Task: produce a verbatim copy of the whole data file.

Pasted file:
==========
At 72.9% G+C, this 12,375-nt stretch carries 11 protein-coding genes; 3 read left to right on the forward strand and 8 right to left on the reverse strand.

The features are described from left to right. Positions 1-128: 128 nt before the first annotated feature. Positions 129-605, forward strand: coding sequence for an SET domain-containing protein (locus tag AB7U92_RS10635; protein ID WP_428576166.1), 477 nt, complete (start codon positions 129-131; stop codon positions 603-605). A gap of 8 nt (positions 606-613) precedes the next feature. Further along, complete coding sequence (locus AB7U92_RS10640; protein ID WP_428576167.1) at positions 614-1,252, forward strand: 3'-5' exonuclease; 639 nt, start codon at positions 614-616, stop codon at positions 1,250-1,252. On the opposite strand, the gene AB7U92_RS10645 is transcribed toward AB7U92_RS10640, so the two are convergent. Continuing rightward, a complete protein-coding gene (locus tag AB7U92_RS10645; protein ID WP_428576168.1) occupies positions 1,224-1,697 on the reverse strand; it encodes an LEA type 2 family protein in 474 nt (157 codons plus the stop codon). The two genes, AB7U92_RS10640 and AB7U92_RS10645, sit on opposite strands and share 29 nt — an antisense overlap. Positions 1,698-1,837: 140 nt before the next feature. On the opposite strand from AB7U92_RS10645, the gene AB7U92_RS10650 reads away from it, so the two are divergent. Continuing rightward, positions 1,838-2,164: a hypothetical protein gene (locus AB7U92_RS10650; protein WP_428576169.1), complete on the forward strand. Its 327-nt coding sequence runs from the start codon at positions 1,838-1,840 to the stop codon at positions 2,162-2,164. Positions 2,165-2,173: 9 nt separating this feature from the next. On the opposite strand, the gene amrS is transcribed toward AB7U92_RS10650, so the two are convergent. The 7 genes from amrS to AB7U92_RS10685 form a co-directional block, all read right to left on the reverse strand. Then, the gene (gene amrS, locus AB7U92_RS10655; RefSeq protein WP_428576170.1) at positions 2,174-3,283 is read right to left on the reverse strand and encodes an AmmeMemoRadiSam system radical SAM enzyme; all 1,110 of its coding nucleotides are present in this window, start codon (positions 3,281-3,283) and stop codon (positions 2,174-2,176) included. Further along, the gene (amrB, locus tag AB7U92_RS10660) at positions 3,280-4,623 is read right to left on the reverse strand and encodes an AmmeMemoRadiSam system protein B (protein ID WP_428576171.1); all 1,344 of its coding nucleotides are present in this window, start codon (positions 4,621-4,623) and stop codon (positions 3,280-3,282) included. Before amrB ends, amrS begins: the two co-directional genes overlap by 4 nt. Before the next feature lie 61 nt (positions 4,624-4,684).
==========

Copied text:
At 72.9% G+C, this 12,375-nt stretch carries 11 protein-coding genes; 3 read left to right on the forward strand and 8 right to left on the reverse strand.

The features are described from left to right. Positions 1-128: 128 nt before the first annotated feature. Positions 129-605, forward strand: coding sequence for an SET domain-containing protein (locus tag AB7U92_RS10635; protein ID WP_428576166.1), 477 nt, complete (start codon positions 129-131; stop codon positions 603-605). A gap of 8 nt (positions 606-613) precedes the next feature. Further along, complete coding sequence (locus AB7U92_RS10640; protein ID WP_428576167.1) at positions 614-1,252, forward strand: 3'-5' exonuclease; 639 nt, start codon at positions 614-616, stop codon at positions 1,250-1,252. On the opposite strand, the gene AB7U92_RS10645 is transcribed toward AB7U92_RS10640, so the two are convergent. Continuing rightward, a complete protein-coding gene (locus tag AB7U92_RS10645; protein ID WP_428576168.1) occupies positions 1,224-1,697 on the reverse strand; it encodes an LEA type 2 family protein in 474 nt (157 codons plus the stop codon). The two genes, AB7U92_RS10640 and AB7U92_RS10645, sit on opposite strands and share 29 nt — an antisense overlap. Positions 1,698-1,837: 140 nt before the next feature. On the opposite strand from AB7U92_RS10645, the gene AB7U92_RS10650 reads away from it, so the two are divergent. Continuing rightward, positions 1,838-2,164: a hypothetical protein gene (locus AB7U92_RS10650; protein WP_428576169.1), complete on the forward strand. Its 327-nt coding sequence runs from the start codon at positions 1,838-1,840 to the stop codon at positions 2,162-2,164. Positions 2,165-2,173: 9 nt separating this feature from the next. On the opposite strand, the gene amrS is transcribed toward AB7U92_RS10650, so the two are convergent. The 7 genes from amrS to AB7U92_RS10685 form a co-directional block, all read right to left on the reverse strand. Then, the gene (gene amrS, locus AB7U92_RS10655; RefSeq protein WP_428576170.1) at positions 2,174-3,283 is read right to left on the reverse strand and encodes an AmmeMemoRadiSam system radical SAM enzyme; all 1,110 of its coding nucleotides are present in this window, start codon (positions 3,281-3,283) and stop codon (positions 2,174-2,176) included. Further along, the gene (amrB, locus tag AB7U92_RS10660) at positions 3,280-4,623 is read right to left on the reverse strand and encodes an AmmeMemoRadiSam system protein B (protein ID WP_428576171.1); all 1,344 of its coding nucleotides are present in this window, start codon (positions 4,621-4,623) and stop codon (positions 3,280-3,282) included. Before amrB ends, amrS begins: the two co-directional genes overlap by 4 nt. Before the next feature lie 61 nt (positions 4,624-4,684).